Saturday column: Is it possible to maintain love for another person when you suffer yourself

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Love always looks beautiful. Beautiful people, smart, even if not perfect, have a great time with each other. Go on beautiful dates to beautiful places. And I'm not even talking now about some kind of sterile, licked world of social networks or popular cinema. And about how we imagine it often.

Love, as an image, is aesthetic, full of joy and beauty. As young people, we imagine love as a continuous experience of happiness. We say “love,” we close our eyes and squint, as if from the sun. Gaining experience, we no longer see everything as perfect and begin to fear and shun. But we shun dislike. Death of feelings and loss of intimacy. Love, however, retains a monopoly on images with the “+” sign. We rarely imagine love combined with abomination, fear, or disgust. Love in a situation of war, be it around or inside us.

My experience has shown that in situations where I go deeply into minus, my love does not stand, or as if freezes for a while. As if the pain is really great, then it takes up the whole place, leaving nothing for tenderness. Or as if this “beautiful” nature of love is simply not compatible with the ugliness of mental wounds.

When the Titanic appeared on the screens, I was 9 years old, but even then I was a little maximalist, and in this impulse I did not like the film. The only scene that melted the icy heart of the 3-claws: the scene with an elderly couple who decided to meet death, hugging together, lying on the bed while the water flooded their cabin. Old, ugly, non-main characters. But such real, lively and touching.

Most of all, most sharply I felt love when it was ugly, when it sprouted from a flower from what is considered to be vile, not aesthetic. When you are disfigured by events, when you are sick, when you have lost strength and charm. When suddenly he became a little more human than ever: weak, mortal, naked, fragile, bodily, earthly, with smells, sounds, needs and moods that are customary to hide. Then there is a chance to experience love, in a completely different way than in our fantasies, but in a way we never dreamed of.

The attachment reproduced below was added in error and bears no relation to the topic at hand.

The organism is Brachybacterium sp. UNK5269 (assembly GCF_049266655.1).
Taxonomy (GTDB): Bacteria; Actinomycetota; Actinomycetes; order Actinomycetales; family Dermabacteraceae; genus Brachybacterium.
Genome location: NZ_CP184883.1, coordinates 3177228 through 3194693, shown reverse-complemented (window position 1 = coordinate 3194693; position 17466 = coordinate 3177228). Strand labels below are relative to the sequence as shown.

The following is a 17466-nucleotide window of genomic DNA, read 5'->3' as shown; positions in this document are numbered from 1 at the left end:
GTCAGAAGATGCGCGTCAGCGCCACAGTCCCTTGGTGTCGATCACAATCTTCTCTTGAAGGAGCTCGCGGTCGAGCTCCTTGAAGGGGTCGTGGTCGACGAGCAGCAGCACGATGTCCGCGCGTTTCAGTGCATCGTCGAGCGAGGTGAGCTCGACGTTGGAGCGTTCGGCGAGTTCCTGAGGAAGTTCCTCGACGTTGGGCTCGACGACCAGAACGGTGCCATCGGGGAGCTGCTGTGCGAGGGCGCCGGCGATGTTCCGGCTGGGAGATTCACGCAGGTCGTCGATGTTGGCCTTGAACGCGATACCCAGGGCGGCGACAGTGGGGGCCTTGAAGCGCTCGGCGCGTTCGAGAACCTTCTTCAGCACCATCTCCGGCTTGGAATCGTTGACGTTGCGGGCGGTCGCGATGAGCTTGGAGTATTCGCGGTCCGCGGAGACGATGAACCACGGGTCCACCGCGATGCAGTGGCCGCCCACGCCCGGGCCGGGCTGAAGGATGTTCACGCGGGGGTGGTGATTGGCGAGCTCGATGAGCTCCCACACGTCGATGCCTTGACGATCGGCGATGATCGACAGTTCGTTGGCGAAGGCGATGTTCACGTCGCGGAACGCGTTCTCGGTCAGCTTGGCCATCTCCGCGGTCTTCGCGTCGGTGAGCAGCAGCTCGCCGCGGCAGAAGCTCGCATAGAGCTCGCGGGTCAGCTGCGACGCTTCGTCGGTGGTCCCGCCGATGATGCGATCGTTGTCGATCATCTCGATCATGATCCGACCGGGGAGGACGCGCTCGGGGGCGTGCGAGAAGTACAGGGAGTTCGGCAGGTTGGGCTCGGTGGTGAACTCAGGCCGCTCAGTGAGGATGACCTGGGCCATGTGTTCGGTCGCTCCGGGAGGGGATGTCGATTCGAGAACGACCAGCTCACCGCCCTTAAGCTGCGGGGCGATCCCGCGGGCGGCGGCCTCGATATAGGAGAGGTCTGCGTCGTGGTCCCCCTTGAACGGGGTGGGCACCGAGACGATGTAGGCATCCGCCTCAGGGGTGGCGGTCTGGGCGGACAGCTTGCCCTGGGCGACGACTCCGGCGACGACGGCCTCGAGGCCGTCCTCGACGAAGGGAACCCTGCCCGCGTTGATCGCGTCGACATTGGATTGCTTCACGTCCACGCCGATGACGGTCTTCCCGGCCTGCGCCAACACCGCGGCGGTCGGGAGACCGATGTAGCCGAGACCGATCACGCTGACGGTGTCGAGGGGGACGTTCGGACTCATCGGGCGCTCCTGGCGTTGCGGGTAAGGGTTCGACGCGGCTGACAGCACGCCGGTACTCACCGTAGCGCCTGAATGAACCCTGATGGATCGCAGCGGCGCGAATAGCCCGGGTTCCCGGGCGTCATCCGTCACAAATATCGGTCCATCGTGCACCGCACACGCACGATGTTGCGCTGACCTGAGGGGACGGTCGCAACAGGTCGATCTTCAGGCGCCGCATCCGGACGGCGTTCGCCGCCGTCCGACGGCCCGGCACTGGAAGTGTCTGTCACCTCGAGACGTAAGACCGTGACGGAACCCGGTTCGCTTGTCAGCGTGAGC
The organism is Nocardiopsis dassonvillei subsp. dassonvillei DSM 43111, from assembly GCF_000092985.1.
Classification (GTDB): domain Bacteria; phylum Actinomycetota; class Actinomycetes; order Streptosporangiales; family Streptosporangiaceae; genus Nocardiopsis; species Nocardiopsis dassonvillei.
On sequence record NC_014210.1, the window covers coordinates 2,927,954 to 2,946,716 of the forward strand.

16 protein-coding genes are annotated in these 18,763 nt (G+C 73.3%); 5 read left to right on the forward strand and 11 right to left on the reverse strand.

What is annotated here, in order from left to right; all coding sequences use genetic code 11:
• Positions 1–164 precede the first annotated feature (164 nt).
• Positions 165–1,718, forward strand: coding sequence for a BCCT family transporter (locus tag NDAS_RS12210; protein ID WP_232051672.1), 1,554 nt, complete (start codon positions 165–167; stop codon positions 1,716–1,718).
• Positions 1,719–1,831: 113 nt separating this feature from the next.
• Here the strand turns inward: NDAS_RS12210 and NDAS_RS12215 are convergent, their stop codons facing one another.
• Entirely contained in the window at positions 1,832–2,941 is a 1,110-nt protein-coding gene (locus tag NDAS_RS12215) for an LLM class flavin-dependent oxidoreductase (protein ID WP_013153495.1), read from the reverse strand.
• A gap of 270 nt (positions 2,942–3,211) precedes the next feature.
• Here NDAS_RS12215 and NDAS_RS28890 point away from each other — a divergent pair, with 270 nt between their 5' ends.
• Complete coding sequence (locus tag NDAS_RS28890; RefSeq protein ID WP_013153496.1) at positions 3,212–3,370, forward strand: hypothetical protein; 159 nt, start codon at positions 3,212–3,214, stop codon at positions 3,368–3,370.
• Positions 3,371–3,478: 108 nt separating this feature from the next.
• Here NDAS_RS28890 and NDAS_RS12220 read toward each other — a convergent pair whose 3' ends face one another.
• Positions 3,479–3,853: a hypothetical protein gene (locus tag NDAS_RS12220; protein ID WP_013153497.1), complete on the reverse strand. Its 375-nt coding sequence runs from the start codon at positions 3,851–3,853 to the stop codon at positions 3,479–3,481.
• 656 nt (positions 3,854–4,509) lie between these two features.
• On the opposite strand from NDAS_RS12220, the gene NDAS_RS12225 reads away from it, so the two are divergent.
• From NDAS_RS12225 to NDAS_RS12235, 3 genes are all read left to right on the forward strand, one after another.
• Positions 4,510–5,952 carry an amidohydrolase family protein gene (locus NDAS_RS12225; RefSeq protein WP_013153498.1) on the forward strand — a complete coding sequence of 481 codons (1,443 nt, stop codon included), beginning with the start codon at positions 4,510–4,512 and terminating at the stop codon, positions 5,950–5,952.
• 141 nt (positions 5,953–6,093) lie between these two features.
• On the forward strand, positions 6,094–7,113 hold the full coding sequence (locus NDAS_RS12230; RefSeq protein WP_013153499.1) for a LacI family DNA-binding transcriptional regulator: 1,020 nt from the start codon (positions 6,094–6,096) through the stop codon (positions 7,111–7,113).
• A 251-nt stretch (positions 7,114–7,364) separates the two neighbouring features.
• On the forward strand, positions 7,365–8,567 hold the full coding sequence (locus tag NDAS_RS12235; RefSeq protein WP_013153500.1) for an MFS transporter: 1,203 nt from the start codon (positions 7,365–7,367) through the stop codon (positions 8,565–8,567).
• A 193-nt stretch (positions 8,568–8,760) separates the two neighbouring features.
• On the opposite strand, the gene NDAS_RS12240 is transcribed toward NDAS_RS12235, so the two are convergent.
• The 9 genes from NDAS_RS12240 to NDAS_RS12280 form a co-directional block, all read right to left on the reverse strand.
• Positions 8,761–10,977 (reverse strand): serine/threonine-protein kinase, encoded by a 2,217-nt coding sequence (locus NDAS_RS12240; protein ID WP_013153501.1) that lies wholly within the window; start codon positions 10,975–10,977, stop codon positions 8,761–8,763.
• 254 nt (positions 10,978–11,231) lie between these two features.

I always tried to hide, to move beyond the framework of the relationship everything that was not beautiful, harmonious, controlled. When something like this happened, I drew a wall between this and my love in order to preserve it. Although that was what killed her. I closed the door tightly and there quietly fought for my horrors, and after that I came back, bringing in only my heroism, which, of course, is hard to reach, or wounds that are hard to understand if you don’t testify to the battle itself.

But one day, when I again felt the previous misfortune by smell, I took my partner's hand, opened the door as wide as I could (not too much, but already something) and asked me to come with me. He saw the whole picture, all those parts that are customary to hide. He did not jump into the typical scenario of attempts to be naive and perceive the situation with humor. My hateful scenario of maintaining the appearance of “normality” and the “bright side of life”. He reacted as I would like: without fear, but also without depreciation, with anger. And it was from this anger mixed with the acceptance of darkness that light could appear. It was through the ugliness with which life often turns to us that I saw for myself something new and valuable, something about love.

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